The need for an age-appropriate in-patient service for 16- to 17-year-olds led to the development of a 6-bed acute admissions unit in a non-metropolitan county in the UK. We provide a descriptive evaluation of the first 2 years of its operation. All admissions from April 2010 to March 2012 were reviewed, clinical details systematically recorded and descriptively analysed.
Ninety-seven young people were admitted during this period (a third were compulsorily detained under the Mental Health Act 1983). The average length of stay was 3–4 weeks. The most common presenting complaints were self-harm and low mood, usually in the context of life events and childhood adversity. Nearly half had substance misuse and other risk-taking behaviours. A third presented with psychotic symptoms. Adjustment and anxiety disorders were most common, followed by alcohol/substance use disorders, depressive illnesses and psychotic illnesses. Comorbidity was the rule rather than the exception. Most patients improved by the time of discharge.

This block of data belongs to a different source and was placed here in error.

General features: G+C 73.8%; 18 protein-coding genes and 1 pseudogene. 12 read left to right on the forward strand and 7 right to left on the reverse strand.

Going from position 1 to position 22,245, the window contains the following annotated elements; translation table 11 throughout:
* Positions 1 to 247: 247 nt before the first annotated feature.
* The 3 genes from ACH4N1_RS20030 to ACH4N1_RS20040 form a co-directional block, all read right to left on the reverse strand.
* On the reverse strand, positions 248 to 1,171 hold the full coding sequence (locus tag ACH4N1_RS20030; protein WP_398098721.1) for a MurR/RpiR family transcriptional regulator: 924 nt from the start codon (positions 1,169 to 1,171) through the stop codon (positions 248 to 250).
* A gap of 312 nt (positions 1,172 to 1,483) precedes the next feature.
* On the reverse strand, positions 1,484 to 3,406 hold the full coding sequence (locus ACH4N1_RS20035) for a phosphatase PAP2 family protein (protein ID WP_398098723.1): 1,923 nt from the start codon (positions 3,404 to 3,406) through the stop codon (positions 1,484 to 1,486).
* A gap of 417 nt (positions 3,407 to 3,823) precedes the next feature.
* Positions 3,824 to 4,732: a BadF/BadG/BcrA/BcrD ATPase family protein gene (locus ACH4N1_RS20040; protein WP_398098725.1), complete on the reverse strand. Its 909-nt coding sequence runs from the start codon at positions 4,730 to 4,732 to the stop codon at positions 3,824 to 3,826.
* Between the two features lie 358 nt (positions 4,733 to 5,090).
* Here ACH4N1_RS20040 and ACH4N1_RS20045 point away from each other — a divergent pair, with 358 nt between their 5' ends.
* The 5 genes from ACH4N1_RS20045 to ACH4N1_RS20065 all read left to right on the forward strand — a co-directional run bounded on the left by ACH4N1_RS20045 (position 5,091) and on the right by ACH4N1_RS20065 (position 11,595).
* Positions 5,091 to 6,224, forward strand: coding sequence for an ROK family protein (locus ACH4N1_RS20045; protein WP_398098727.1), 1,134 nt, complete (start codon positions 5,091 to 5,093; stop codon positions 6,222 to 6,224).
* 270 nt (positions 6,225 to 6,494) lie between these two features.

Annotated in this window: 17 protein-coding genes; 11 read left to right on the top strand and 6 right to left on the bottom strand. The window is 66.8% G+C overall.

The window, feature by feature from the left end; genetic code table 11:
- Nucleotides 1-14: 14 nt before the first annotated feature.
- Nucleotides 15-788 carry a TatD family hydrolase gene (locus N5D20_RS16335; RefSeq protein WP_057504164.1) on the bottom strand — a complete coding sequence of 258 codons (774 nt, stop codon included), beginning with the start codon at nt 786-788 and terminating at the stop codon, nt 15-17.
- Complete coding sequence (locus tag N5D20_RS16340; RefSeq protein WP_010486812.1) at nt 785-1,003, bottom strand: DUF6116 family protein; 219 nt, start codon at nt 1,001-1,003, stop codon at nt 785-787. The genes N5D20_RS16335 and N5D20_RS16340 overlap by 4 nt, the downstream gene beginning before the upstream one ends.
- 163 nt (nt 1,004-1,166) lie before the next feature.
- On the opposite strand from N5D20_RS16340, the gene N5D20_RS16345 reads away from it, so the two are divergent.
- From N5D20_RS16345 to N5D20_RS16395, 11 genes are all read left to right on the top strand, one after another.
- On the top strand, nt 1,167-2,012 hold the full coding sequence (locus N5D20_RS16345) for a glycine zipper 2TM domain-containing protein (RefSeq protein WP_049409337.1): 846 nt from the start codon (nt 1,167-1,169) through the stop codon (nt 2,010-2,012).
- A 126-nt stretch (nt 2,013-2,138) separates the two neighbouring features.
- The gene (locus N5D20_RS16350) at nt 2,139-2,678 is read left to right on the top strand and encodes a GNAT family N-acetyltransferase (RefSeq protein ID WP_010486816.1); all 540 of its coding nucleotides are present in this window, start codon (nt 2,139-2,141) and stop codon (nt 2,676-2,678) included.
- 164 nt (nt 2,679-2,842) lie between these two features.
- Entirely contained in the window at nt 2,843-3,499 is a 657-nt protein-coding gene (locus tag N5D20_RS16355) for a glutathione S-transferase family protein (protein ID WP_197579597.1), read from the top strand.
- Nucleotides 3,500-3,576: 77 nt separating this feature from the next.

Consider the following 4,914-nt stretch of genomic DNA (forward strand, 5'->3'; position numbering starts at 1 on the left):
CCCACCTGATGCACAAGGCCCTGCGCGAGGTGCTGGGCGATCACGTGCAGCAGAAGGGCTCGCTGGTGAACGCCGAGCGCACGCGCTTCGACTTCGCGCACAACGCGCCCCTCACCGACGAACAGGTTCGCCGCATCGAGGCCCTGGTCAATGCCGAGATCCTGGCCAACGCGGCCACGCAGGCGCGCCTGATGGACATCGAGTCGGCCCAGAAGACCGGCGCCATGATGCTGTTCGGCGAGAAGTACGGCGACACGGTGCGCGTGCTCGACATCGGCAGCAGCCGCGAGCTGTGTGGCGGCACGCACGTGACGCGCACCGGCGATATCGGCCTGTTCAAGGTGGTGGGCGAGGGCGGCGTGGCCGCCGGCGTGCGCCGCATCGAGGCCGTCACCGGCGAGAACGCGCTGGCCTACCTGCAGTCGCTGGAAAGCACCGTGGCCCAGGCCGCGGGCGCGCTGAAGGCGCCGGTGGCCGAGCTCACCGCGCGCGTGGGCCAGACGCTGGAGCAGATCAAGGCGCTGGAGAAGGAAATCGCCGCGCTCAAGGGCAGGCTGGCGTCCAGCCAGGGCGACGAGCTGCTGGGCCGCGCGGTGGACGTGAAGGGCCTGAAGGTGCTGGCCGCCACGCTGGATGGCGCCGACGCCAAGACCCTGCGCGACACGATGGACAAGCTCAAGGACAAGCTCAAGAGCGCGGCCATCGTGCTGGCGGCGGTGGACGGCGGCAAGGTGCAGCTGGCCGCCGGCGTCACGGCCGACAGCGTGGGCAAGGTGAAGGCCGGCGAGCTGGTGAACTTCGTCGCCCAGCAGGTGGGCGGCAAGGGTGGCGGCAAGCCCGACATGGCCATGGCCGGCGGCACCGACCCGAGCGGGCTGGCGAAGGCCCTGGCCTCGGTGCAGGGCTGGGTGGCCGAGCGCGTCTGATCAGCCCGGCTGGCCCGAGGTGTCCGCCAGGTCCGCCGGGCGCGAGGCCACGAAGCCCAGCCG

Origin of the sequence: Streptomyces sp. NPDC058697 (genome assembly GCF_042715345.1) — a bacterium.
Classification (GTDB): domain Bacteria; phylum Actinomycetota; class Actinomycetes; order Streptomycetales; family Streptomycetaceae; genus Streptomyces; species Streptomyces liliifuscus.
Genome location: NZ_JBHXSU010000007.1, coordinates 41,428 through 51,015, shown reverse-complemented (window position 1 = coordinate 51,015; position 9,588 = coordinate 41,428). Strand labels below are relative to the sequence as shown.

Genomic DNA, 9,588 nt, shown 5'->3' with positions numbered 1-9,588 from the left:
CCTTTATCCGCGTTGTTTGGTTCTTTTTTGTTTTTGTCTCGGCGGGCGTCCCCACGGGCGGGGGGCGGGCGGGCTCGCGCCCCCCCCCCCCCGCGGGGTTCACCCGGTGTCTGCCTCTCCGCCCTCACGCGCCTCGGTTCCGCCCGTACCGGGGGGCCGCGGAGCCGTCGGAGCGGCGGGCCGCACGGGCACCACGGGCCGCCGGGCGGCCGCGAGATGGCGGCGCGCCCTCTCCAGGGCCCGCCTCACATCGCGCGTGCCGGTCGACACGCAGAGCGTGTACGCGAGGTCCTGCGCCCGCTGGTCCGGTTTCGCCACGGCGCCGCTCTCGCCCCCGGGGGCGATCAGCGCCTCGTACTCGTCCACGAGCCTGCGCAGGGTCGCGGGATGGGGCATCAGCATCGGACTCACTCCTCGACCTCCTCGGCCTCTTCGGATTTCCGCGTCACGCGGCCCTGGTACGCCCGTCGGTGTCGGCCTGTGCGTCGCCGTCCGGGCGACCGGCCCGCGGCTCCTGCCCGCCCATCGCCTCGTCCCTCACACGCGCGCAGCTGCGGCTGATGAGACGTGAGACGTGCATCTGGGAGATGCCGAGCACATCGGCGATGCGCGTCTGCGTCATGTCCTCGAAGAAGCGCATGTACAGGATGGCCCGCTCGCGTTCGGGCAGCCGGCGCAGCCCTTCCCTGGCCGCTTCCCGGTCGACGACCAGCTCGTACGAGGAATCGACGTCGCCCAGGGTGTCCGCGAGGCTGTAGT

The unit provides an accessible and effective age-appropriate service and is likely to constitute an important component of the comprehensive child and adolescent mental health service strategy in the county.
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